Roanoke renters navigate post-pandemic landlord relations

Renting your residence can be a more precarious agreement than expected, according to one Roanoke schoolteacher who warns that tenants are insufficiently protected from the whims of property management.

An eviction notice issued to Vincent Brown in May was later dismissed in court, after which a rent relief check covered one month of back rent. Brown, a special education teacher, was behind on rent because the coronavirus pandemic had previously canceled his summer job.

His was one of more than 193,000 payments from the Virginia Rent Relief Program, which through October funded more than $1 billion from the federal government to help people whose incomes were affected by the pandemic, according to state data.

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That program helped keep Brown, his wife and three teenagers, from outright vilification, and kept them living in their rented home of five years, at least for a little while longer.

“As soon as the case was dropped, we got a letter two weeks later saying that they weren’t going to renew our lease,” Brown said during a phone call Tuesday. “We ended up having to move anyway.”

Although the rent relief money came in clutch, he said it did not end his headaches with property management.

“Just last week, I got a notification from them saying that the damage to the house exceeded my security deposit,” Brown said. “I’m not getting my deposit back, for stuff that we put in work orders for them to fix.”

He said people should make extra copies or keep their own record of any service requests made to their landlords, because the justice system favors property owners, not renters.

“Renters need better protection,” Brown said. “The company that we were renting from … before the court case, they erased everything that was on their tenant portal. They erased all my work orders and everything.”

But, despite that sketchiness, the move was an improvement for the Brown family, he said. Even though rent is pricier.

“It sucks that we had to move on, because we had so many memories in that house. Five years is a long time to be in one house,” Brown said. “But it is what it is … It’s better for us anyway. We got a better house.”

He said he was grateful for people who read about his plight in the newspaper earlier this year and then called him to offer help.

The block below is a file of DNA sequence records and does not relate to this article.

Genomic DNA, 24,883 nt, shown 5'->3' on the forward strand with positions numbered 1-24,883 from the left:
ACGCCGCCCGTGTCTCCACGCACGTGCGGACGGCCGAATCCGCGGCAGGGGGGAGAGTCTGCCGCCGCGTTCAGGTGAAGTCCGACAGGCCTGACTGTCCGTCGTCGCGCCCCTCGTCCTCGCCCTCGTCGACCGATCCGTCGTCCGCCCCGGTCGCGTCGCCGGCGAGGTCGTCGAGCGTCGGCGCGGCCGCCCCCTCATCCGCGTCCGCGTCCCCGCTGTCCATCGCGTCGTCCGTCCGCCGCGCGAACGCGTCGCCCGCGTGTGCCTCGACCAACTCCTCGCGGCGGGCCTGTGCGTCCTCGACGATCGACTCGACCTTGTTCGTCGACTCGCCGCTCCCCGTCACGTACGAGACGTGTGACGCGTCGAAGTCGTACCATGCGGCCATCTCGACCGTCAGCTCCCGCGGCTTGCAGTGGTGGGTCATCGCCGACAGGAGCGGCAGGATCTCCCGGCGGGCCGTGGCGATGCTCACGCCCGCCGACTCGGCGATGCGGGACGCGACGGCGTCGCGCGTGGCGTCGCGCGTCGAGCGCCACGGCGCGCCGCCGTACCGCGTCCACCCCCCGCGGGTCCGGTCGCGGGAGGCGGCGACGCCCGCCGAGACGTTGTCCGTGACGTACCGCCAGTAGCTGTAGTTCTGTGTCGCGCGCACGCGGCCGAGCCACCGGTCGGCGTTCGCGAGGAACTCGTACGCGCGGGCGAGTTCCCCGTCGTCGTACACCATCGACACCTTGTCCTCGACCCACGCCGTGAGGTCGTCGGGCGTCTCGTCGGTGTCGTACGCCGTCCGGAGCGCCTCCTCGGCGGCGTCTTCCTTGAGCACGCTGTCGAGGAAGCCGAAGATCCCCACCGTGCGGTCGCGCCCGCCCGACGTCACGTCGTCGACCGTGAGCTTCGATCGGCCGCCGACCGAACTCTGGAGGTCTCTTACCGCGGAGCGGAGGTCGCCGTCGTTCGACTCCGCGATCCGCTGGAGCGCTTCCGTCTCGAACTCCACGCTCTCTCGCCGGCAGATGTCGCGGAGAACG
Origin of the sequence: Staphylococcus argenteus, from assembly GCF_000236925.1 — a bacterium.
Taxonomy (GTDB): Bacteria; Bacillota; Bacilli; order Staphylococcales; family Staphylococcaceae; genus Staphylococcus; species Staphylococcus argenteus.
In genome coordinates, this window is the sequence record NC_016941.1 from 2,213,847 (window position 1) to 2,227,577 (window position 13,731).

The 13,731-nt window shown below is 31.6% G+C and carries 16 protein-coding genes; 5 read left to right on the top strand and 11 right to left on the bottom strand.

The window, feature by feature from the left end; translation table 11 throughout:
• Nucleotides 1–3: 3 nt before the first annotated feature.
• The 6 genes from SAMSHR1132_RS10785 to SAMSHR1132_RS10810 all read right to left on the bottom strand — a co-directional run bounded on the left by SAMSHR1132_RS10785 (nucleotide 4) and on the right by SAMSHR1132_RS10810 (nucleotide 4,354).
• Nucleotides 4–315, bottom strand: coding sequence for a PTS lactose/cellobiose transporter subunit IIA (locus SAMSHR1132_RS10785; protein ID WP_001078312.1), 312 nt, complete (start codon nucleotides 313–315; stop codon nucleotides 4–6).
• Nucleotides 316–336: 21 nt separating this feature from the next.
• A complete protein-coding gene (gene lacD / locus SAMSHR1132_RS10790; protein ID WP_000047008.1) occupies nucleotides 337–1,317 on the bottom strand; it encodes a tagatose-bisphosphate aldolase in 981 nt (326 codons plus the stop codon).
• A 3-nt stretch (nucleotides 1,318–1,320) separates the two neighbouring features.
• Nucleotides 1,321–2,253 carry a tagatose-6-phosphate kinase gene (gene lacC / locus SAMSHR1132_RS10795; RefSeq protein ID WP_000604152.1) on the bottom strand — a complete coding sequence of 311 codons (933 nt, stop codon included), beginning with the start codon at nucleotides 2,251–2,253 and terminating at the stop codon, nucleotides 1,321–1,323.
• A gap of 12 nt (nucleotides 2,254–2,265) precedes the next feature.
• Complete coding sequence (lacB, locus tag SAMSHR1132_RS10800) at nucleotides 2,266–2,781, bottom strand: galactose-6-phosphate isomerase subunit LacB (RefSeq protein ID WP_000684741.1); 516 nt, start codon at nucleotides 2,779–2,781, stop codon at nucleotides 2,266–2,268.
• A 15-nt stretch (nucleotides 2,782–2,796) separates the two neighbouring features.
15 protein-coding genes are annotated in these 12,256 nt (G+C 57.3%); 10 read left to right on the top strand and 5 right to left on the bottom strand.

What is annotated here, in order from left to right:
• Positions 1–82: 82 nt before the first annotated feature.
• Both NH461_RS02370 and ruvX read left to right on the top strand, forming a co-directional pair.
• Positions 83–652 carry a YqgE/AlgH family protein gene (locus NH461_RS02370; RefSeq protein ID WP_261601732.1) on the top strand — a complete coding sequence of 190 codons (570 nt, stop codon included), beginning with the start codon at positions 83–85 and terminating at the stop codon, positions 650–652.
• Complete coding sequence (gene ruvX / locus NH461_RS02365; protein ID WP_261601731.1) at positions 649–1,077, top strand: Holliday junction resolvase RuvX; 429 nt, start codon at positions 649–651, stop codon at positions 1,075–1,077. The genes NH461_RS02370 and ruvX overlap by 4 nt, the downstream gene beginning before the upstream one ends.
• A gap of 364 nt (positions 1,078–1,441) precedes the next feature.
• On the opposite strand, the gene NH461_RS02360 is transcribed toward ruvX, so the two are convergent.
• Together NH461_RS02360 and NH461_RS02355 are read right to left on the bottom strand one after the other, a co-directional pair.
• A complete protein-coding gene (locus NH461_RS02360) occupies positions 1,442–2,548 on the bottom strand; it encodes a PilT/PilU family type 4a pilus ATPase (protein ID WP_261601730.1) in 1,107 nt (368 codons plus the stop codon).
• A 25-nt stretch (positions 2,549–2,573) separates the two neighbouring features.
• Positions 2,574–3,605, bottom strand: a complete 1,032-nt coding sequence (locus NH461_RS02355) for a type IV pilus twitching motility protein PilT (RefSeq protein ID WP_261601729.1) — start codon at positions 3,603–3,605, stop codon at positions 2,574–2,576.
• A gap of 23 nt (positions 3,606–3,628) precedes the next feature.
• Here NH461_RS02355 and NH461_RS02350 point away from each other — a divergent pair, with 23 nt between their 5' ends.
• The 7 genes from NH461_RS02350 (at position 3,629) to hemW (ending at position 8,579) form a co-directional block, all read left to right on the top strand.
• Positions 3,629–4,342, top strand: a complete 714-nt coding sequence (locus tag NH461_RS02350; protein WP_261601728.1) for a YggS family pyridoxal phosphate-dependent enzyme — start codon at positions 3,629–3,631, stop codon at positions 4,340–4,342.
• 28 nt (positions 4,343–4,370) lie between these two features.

“Put a big thank you to all those who reached out to help,” Brown said.

And he extended a word of warning to fellow renters in Roanoke. Almost half of the city’s residents are renters, and more than 4,000 evictions have been filed here since March 2020, according to an online data tracker.

“Just tell people to be careful,” Brown said. “Stay ahead on your rent. Pay a few extra dollars a month, just so you can stay ahead, so there’s no question. Stay on time.

Rent prices continue to hit historic highs as inflation takes its toll on the economy. “At night, I just lay there and pray that this is eventually going to start slowing down with this inflation,” said Anthony Erringer, a Tucson, Arizona resident. It’s a nationwide nightmare. “Three times the amount of rent these days. People aren’t even making the amount of the rent,” said Shaneika Cooper, a Las Vegas resident. Some tenants are now shelling out hundreds more a month. “I was completely astonished to see my rent going up from $2,895 to $3,500,” said Rosieangela Escamilla, a San Diego resident. From San Diego, California to Newport, Kentucky rents are increasing. “It just feels like you have nowhere to go and nowhere to turn to,” said Catherine Chandler, a Newport, Kentucky resident. According to a new survey from Freddie Mac, nearly 60% of renters said they were hit with rent increases this past year. Those increase hits upwards of 10%. And a majority reported that their wages did not increase at a suitable rate. Soaring rent with historically high housing costs is a one-two punch for anyone looking for an affordable place to live, putting more Americans at risk for homelessness. “For a person like myself, or someone who makes less than $30,000 a year, affordable is out of reach,” said Lewis Bass, a Detriot, Michigan resident. The key factors are landlords passing on their rising costs to their tenants. On top of that, some are capitalizing on the strong demand for housing, especially in new market hot spots where people migrated during the pandemic for remote work. That demand hikes prices for everyone and changes the types of housing on offer. Michael Hicks is a professor of Economics at Ball State University. “The pressure for them to go up is now lower. So the landlords can no longer sell their property as easily, and they aren’t facing any growth in costs,” said Hicks. A decrease in rent prices is likely a way off. But experts say they will become more affordable by stabilizing. Meanwhile, renters are doing what they can to stay afloat and keep their home sweet home. “People like me who have been here for years and don’t necessarily want to buy, but have been part of the community. It’s like we’re feeling pushed out,” said Crystal Jones, a Carmel, Indiana resident.